We know that Jupiter's Great Red Spot is red. Its color is right there in the name. However, why is it red? A team of NASA scientists recently found out.
Previous theories about the reddish color of Jupiter's Great Red Spot suggested that the color comes from chemicals beneath Jupiter's clouds, with certain chemicals forming lower in Jupiter's atmosphere and then rising to the top of the spot.
However, after studying new data from NASA's Cassini spacecraft, along with laboratory experiments, scientists think that the red in the Red Spot comes from sunlight hitting chemicals higher up in Jupiter's upper atmosphere.
After studying Cassini's data, researchers used ultraviolet light to mimic sunlight, and blasted it at two gases known to exist on Jupiter: ammonia and acetylene. The result was a red material that matched Cassini's observations of Jupiter's Great Red Spot.
"Our models suggest most of the Great Red Spot is actually pretty bland in color, beneath the upper cloud layer of reddish material," says Kevin Baines, a Cassini team scientist. "Under the reddish 'sunburn' the clouds are probably whitish or grayish."
The Great Red Spot is actually a massive storm on the surface of Jupiter. It's so big that three Earths could easily fit inside it. Discovered in the 1600s, the storm reaches high into Jupiter's upper atmosphere.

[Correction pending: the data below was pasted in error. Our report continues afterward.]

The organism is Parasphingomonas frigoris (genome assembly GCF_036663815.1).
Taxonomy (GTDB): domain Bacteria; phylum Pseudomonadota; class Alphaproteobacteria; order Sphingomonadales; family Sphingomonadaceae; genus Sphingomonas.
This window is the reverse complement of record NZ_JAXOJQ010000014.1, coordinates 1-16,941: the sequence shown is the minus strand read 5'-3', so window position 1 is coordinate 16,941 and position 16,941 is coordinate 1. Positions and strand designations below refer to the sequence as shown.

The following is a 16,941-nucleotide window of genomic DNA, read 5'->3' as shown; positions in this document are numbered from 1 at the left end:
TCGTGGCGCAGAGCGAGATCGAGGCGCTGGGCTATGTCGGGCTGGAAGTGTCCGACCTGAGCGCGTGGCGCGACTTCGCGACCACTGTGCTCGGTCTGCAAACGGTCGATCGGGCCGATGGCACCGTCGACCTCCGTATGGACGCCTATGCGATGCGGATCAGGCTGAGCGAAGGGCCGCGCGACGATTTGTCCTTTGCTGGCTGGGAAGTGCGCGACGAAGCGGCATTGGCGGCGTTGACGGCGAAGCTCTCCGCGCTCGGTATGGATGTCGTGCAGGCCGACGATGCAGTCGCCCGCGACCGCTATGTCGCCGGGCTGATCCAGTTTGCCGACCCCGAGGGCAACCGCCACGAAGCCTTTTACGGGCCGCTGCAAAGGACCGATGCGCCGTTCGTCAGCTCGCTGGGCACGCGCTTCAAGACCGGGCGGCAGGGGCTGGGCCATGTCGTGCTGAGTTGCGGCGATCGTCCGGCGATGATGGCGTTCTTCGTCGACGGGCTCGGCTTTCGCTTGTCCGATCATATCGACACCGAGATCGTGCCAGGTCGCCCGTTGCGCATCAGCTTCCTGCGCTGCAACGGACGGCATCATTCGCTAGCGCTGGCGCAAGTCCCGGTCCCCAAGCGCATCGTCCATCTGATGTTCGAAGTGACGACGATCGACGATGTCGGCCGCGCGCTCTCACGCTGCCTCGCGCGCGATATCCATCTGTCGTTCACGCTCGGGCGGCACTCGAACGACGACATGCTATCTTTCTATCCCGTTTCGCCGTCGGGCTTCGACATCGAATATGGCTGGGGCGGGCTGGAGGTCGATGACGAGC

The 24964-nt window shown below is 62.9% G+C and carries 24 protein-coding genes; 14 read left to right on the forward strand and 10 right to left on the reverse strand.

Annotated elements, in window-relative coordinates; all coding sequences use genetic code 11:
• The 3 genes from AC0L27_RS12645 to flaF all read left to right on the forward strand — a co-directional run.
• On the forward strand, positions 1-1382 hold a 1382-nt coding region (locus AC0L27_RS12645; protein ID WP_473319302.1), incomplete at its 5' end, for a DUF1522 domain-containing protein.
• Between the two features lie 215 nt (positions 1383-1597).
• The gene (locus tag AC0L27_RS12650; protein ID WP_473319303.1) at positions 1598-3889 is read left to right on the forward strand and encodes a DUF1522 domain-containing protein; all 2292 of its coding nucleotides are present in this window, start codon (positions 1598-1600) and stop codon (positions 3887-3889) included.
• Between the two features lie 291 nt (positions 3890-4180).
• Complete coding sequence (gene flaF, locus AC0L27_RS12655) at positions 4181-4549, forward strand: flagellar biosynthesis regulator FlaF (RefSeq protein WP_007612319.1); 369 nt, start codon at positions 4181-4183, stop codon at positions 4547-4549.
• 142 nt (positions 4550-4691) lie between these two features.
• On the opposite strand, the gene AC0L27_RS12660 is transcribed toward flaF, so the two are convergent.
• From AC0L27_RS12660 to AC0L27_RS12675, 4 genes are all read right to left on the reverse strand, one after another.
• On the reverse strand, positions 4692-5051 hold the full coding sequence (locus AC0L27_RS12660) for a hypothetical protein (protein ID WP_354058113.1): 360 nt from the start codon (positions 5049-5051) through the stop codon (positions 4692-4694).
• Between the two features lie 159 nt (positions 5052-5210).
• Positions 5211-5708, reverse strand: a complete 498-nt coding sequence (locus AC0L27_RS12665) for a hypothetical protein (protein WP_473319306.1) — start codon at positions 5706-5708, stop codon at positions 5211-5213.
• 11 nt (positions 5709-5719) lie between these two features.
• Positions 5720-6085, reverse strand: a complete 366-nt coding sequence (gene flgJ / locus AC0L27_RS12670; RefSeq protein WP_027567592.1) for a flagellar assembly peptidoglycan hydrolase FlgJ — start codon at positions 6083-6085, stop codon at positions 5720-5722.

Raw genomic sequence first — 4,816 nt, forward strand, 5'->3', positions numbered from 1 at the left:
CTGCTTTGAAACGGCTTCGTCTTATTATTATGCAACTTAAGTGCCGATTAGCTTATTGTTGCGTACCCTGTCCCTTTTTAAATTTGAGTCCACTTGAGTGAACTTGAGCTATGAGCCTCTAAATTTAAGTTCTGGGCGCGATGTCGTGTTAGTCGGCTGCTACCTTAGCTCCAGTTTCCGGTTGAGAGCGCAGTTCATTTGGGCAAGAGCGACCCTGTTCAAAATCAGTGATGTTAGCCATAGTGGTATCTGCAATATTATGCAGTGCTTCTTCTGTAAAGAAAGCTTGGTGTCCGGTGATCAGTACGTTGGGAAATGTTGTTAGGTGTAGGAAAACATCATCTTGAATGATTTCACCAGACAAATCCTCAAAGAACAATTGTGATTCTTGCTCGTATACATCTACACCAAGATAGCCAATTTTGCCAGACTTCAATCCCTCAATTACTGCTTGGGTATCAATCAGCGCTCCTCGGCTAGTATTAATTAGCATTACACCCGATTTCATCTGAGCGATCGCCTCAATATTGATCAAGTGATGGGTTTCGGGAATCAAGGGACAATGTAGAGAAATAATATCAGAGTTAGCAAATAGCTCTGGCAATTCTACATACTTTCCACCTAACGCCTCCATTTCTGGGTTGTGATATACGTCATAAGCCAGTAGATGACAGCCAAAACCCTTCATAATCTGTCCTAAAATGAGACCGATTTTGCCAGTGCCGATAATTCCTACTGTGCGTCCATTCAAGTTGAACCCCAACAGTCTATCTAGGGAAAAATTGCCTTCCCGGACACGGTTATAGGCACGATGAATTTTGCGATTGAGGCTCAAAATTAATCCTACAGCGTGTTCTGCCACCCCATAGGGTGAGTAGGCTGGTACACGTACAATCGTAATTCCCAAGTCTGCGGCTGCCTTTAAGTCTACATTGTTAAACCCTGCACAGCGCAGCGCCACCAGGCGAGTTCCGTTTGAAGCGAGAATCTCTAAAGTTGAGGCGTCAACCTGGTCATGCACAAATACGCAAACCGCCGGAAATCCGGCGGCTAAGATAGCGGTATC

"The Great Red Spot is extremely tall," Baines says. "It reaches much higher altitudes than clouds elsewhere on Jupiter."
This high altitude is why the Great Red Spot's color is so intense: the storm's winds bring ammonia ice particles into the upper atmosphere, exposing it to more sunlight. Because the storm is spinning, similar to a hurricane, the ammonia particles can't escape. This creates a constant red color at the top of the storm.
So why is the Great Red Spot's color so important? Jupiter only has a few elements, with its body mostly formed of hydrogen and helium. By examining the colors on the planet's surface, scientists can identify those elements and get a better idea of the planet's chemical composition.
Jupiter displays a variety of similar shades across its surface: oranges, browns and other shades of red. These colors suggest areas with thinner and higher clouds, which lets us see deeper into Jupiter's atmosphere.
The Great Red Spot, though, stands out as one of Jupiter's more mysterious features. Jupiter has no land mass, so a storm of that magnitude should have disappeared quickly in such a turbulent atmosphere. However, the Great Red Spot is still there, although recent measurements show that it's possibly shrinking.
Source : techtime